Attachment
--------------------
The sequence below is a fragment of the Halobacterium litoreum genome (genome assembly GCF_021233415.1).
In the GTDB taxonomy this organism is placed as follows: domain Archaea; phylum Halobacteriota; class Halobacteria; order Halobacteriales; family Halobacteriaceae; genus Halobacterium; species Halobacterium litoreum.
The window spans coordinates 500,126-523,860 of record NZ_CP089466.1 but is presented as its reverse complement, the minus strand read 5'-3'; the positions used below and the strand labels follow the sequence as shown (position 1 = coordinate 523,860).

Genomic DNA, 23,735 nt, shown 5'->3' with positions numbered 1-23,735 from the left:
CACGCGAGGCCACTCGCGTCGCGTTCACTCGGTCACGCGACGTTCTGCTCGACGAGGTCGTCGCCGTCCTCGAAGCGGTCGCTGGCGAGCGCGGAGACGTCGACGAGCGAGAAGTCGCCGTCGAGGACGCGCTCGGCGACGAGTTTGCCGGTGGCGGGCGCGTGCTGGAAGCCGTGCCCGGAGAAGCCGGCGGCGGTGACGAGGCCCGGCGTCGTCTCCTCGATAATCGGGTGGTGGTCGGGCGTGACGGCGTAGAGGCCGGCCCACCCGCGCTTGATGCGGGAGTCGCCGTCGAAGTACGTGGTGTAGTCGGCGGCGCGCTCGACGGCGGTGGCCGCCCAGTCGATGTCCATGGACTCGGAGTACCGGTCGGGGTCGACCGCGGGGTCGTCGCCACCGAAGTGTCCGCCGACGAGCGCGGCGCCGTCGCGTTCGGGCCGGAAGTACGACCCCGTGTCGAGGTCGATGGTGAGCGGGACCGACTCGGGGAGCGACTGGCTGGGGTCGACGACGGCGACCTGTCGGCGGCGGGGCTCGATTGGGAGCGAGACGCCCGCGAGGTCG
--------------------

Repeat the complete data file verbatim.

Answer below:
The sequence below is a fragment of the Halobacterium litoreum genome (genome assembly GCF_021233415.1).
In the GTDB taxonomy this organism is placed as follows: domain Archaea; phylum Halobacteriota; class Halobacteria; order Halobacteriales; family Halobacteriaceae; genus Halobacterium; species Halobacterium litoreum.
The window spans coordinates 500,126-523,860 of record NZ_CP089466.1 but is presented as its reverse complement, the minus strand read 5'-3'; the positions used below and the strand labels follow the sequence as shown (position 1 = coordinate 523,860).

Genomic DNA, 23,735 nt, shown 5'->3' with positions numbered 1-23,735 from the left:
CACGCGAGGCCACTCGCGTCGCGTTCACTCGGTCACGCGACGTTCTGCTCGACGAGGTCGTCGCCGTCCTCGAAGCGGTCGCTGGCGAGCGCGGAGACGTCGACGAGCGAGAAGTCGCCGTCGAGGACGCGCTCGGCGACGAGTTTGCCGGTGGCGGGCGCGTGCTGGAAGCCGTGCCCGGAGAAGCCGGCGGCGGTGACGAGGCCCGGCGTCGTCTCCTCGATAATCGGGTGGTGGTCGGGCGTGACGGCGTAGAGGCCGGCCCACCCGCGCTTGATGCGGGAGTCGCCGTCGAAGTACGTGGTGTAGTCGGCGGCGCGCTCGACGGCGGTGGCCGCCCAGTCGATGTCCATGGACTCGGAGTACCGGTCGGGGTCGACCGCGGGGTCGTCGCCACCGAAGTGTCCGCCGACGAGCGCGGCGCCGTCGCGTTCGGGCCGGAAGTACGACCCCGTGTCGAGGTCGATGGTGAGCGGGACCGACTCGGGGAGCGACTGGCTGGGGTCGACGACGGCGACCTGTCGGCGGCGGGGCTCGATTGGGAGCGAGACGCCCGCGAGGTCG